Some workers not buckling up, CDC says
Atlanta – Workers in states that lack a primary seat belt law are less likely to buckle up, despite transportation-related incidents being the leading cause of work-related deaths, according to a report from the Centers for Disease Control and Prevention.
A primary seat belt law allows law enforcement to pull over and ticket a driver for not wearing a seat belt. Secondary belt laws allow law enforcement to ticket an unbelted driver only if that driver has been pulled over for another offense.
For the report, researchers examined data on nearly 85,000 adult workers in 21 states from the 2013 Behavioral Risk Factor Surveillance System. More than half of respondents (64 percent) lived in states with primary seat belt laws, and 36 percent of respondents lived in states with secondary seat belt laws.
For all occupational groups, prevalence of workers who reported “not always” using a seat belt was more than double in states with secondary seat belt laws (23.6 percent) than in states with primary seat belt laws (10.4 percent). The industries with the highest prevalence of infrequent seat belt use were construction and extraction (14.1 percent); legal (14 percent); installation, maintenance and repair (12.8 percent); protective services (12.7 percent); and farming, fishing and forestry (12.7 percent).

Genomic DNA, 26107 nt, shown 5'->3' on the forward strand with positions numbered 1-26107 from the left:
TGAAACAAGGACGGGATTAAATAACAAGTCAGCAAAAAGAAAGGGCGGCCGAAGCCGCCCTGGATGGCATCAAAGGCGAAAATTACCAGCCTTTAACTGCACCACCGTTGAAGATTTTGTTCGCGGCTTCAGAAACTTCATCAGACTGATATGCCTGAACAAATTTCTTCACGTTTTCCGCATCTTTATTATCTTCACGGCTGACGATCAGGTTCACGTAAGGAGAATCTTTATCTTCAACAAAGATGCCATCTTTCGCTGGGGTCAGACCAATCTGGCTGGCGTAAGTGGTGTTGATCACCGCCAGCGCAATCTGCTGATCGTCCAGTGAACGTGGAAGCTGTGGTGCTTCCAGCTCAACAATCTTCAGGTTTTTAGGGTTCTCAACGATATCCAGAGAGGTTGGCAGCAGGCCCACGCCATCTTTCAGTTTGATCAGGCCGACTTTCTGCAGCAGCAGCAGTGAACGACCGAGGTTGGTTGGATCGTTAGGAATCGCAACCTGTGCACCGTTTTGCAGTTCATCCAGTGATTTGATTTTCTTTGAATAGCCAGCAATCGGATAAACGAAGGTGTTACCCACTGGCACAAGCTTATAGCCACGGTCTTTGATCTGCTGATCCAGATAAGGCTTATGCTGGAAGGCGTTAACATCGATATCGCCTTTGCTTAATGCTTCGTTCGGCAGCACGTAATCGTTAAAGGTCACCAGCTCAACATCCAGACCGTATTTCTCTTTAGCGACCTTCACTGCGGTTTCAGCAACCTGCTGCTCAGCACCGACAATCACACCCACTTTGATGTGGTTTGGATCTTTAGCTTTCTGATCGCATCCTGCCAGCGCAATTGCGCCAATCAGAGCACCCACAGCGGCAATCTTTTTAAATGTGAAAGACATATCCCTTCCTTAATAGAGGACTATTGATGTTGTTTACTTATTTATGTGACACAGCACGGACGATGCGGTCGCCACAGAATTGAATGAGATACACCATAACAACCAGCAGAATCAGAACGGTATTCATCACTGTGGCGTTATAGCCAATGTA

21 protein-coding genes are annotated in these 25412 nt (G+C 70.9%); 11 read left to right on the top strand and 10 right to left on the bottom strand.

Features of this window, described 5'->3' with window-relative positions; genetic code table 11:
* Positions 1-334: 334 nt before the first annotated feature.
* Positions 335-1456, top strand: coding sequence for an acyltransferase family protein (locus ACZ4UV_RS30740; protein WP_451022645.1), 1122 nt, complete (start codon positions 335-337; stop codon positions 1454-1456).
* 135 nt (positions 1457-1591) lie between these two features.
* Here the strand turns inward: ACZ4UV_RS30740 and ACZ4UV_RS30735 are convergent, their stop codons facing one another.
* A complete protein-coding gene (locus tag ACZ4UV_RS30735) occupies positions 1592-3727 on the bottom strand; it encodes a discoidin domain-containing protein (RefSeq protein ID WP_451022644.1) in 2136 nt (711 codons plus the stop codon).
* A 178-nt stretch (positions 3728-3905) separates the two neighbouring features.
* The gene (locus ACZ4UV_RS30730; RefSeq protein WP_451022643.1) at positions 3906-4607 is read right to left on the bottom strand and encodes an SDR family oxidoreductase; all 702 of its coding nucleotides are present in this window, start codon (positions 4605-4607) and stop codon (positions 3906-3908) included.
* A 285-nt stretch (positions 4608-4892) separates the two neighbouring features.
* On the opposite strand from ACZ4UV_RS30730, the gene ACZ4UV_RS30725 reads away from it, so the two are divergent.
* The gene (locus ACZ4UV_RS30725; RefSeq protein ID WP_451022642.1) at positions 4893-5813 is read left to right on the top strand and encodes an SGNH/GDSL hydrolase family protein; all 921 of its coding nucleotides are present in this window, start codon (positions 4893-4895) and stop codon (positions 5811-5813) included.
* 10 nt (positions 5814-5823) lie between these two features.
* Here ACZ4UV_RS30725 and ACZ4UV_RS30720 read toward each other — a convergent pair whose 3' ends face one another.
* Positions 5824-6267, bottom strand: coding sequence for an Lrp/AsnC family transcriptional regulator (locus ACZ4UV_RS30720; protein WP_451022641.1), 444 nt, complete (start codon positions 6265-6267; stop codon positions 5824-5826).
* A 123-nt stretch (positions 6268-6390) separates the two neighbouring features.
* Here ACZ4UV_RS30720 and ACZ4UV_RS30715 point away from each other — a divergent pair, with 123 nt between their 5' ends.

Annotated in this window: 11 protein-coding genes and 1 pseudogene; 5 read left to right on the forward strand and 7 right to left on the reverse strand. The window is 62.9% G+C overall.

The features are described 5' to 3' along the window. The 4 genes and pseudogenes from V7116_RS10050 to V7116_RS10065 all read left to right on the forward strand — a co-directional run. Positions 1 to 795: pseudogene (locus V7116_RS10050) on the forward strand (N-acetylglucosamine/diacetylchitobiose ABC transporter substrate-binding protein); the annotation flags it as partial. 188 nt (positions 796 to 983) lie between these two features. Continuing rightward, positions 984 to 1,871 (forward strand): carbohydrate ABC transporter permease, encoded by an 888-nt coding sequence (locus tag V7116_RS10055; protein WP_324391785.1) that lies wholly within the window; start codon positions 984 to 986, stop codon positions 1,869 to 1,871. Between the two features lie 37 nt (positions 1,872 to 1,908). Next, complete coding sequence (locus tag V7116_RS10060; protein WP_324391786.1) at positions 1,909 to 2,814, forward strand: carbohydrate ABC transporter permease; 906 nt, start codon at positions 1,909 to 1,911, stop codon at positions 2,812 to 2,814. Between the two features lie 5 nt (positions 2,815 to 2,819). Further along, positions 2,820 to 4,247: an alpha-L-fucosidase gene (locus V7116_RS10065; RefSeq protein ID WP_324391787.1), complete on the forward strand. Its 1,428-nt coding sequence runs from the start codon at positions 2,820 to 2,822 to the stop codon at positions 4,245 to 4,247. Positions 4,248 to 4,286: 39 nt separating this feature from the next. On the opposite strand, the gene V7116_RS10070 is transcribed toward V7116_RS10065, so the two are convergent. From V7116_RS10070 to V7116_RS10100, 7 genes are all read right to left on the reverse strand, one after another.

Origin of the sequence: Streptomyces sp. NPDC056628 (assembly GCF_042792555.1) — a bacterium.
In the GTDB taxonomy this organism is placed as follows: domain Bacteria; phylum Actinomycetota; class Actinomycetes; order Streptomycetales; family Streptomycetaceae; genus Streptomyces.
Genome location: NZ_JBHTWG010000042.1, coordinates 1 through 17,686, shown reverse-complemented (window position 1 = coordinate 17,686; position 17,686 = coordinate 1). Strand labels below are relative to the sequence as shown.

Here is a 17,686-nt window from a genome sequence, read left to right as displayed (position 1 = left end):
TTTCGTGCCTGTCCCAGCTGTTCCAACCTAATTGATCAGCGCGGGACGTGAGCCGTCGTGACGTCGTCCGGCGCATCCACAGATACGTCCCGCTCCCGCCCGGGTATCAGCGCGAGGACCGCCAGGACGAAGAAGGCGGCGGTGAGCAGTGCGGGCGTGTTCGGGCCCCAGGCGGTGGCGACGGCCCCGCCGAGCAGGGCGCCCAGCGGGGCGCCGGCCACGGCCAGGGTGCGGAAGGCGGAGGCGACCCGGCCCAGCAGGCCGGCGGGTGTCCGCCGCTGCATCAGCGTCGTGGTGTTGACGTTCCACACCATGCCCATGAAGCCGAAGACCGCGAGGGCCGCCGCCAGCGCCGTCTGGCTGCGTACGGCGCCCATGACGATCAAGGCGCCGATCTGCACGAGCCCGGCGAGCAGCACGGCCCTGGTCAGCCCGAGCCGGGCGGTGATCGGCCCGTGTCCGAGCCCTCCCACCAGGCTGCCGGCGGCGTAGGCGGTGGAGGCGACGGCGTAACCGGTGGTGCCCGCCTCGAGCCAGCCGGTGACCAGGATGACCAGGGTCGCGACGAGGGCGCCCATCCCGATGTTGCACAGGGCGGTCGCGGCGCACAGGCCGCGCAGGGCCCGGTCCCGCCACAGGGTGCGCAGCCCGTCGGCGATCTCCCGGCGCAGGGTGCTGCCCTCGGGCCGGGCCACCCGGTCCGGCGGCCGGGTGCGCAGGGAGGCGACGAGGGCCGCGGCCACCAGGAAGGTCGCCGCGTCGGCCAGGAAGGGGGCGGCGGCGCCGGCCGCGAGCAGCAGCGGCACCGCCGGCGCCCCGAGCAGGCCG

“It is possible that not enough attention has been directed toward promoting seat belt use among the 14 million workers in these broad categories because driving is not their primary job duty,” researchers wrote. They recommend that employers require consistent seat belt use by all vehicle occupations, and that safety advocates focus target interventions to worker groups with the lowest seat belt use.
The report was published in the June 17 issue of CDC’s Morbidity and Mortality Weekly Report.